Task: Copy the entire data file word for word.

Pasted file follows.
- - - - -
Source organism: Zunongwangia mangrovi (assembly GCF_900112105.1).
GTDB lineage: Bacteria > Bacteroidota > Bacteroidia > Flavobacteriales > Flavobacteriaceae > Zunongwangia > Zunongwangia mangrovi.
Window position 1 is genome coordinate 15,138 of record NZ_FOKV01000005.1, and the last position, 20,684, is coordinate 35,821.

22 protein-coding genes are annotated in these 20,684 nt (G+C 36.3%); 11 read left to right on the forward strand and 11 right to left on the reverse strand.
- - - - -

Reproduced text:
Source organism: Zunongwangia mangrovi (assembly GCF_900112105.1).
GTDB lineage: Bacteria > Bacteroidota > Bacteroidia > Flavobacteriales > Flavobacteriaceae > Zunongwangia > Zunongwangia mangrovi.
Window position 1 is genome coordinate 15,138 of record NZ_FOKV01000005.1, and the last position, 20,684, is coordinate 35,821.

22 protein-coding genes are annotated in these 20,684 nt (G+C 36.3%); 11 read left to right on the forward strand and 11 right to left on the reverse strand.